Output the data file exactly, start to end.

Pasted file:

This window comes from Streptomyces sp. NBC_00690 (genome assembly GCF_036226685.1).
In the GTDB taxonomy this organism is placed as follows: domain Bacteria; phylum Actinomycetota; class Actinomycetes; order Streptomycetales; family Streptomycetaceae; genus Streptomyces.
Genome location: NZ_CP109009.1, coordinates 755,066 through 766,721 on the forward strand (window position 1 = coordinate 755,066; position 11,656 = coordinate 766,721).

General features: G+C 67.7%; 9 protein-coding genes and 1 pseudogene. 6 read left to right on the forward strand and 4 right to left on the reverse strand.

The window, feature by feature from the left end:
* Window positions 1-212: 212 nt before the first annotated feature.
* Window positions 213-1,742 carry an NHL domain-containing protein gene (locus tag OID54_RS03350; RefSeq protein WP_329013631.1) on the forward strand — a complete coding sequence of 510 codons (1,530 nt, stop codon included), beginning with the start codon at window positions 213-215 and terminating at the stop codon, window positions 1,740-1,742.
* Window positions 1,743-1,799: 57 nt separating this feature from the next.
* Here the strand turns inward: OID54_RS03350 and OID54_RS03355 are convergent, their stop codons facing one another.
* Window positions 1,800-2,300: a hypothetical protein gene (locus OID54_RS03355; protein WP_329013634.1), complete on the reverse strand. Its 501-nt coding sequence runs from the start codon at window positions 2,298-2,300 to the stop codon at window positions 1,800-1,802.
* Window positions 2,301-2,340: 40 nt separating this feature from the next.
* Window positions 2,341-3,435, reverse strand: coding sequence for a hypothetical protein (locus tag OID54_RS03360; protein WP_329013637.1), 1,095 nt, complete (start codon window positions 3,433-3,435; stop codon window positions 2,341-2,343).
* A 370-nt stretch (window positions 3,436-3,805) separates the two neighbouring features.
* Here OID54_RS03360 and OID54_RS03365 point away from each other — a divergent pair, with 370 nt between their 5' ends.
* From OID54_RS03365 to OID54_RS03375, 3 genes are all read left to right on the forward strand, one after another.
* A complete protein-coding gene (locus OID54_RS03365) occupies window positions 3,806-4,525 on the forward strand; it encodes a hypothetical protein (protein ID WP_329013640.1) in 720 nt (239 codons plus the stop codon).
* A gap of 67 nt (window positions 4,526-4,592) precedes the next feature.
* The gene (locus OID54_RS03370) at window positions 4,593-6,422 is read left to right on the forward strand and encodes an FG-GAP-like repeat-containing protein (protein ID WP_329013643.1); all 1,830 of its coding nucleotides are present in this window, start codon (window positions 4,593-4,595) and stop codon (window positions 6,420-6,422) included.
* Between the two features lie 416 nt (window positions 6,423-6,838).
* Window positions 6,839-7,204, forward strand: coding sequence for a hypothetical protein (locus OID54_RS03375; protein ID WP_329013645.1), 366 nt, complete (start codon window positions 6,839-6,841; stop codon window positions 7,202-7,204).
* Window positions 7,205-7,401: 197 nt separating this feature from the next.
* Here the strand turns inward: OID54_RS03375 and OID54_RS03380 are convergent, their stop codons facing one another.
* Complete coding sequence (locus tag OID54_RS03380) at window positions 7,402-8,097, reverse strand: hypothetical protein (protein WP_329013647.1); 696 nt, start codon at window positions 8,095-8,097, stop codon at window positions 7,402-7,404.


This window comes from Streptomyces sp. NBC_00690 (genome assembly GCF_036226685.1).
In the GTDB taxonomy this organism is placed as follows: domain Bacteria; phylum Actinomycetota; class Actinomycetes; order Streptomycetales; family Streptomycetaceae; genus Streptomyces.
Genome location: NZ_CP109009.1, coordinates 755,066 through 766,721 on the forward strand (window position 1 = coordinate 755,066; position 11,656 = coordinate 766,721).

General features: G+C 67.7%; 9 protein-coding genes and 1 pseudogene. 6 read left to right on the forward strand and 4 right to left on the reverse strand.

The window, feature by feature from the left end:
* Window positions 1-212: 212 nt before the first annotated feature.
* Window positions 213-1,742 carry an NHL domain-containing protein gene (locus tag OID54_RS03350; RefSeq protein WP_329013631.1) on the forward strand — a complete coding sequence of 510 codons (1,530 nt, stop codon included), beginning with the start codon at window positions 213-215 and terminating at the stop codon, window positions 1,740-1,742.
* Window positions 1,743-1,799: 57 nt separating this feature from the next.
* Here the strand turns inward: OID54_RS03350 and OID54_RS03355 are convergent, their stop codons facing one another.
* Window positions 1,800-2,300: a hypothetical protein gene (locus OID54_RS03355; protein WP_329013634.1), complete on the reverse strand. Its 501-nt coding sequence runs from the start codon at window positions 2,298-2,300 to the stop codon at window positions 1,800-1,802.
* Window positions 2,301-2,340: 40 nt separating this feature from the next.
* Window positions 2,341-3,435, reverse strand: coding sequence for a hypothetical protein (locus tag OID54_RS03360; protein WP_329013637.1), 1,095 nt, complete (start codon window positions 3,433-3,435; stop codon window positions 2,341-2,343).
* A 370-nt stretch (window positions 3,436-3,805) separates the two neighbouring features.
* Here OID54_RS03360 and OID54_RS03365 point away from each other — a divergent pair, with 370 nt between their 5' ends.
* From OID54_RS03365 to OID54_RS03375, 3 genes are all read left to right on the forward strand, one after another.
* A complete protein-coding gene (locus OID54_RS03365) occupies window positions 3,806-4,525 on the forward strand; it encodes a hypothetical protein (protein ID WP_329013640.1) in 720 nt (239 codons plus the stop codon).
* A gap of 67 nt (window positions 4,526-4,592) precedes the next feature.
* The gene (locus OID54_RS03370) at window positions 4,593-6,422 is read left to right on the forward strand and encodes an FG-GAP-like repeat-containing protein (protein ID WP_329013643.1); all 1,830 of its coding nucleotides are present in this window, start codon (window positions 4,593-4,595) and stop codon (window positions 6,420-6,422) included.
* Between the two features lie 416 nt (window positions 6,423-6,838).
* Window positions 6,839-7,204, forward strand: coding sequence for a hypothetical protein (locus OID54_RS03375; protein ID WP_329013645.1), 366 nt, complete (start codon window positions 6,839-6,841; stop codon window positions 7,202-7,204).
* Window positions 7,205-7,401: 197 nt separating this feature from the next.
* Here the strand turns inward: OID54_RS03375 and OID54_RS03380 are convergent, their stop codons facing one another.
* Complete coding sequence (locus tag OID54_RS03380) at window positions 7,402-8,097, reverse strand: hypothetical protein (protein WP_329013647.1); 696 nt, start codon at window positions 8,095-8,097, stop codon at window positions 7,402-7,404.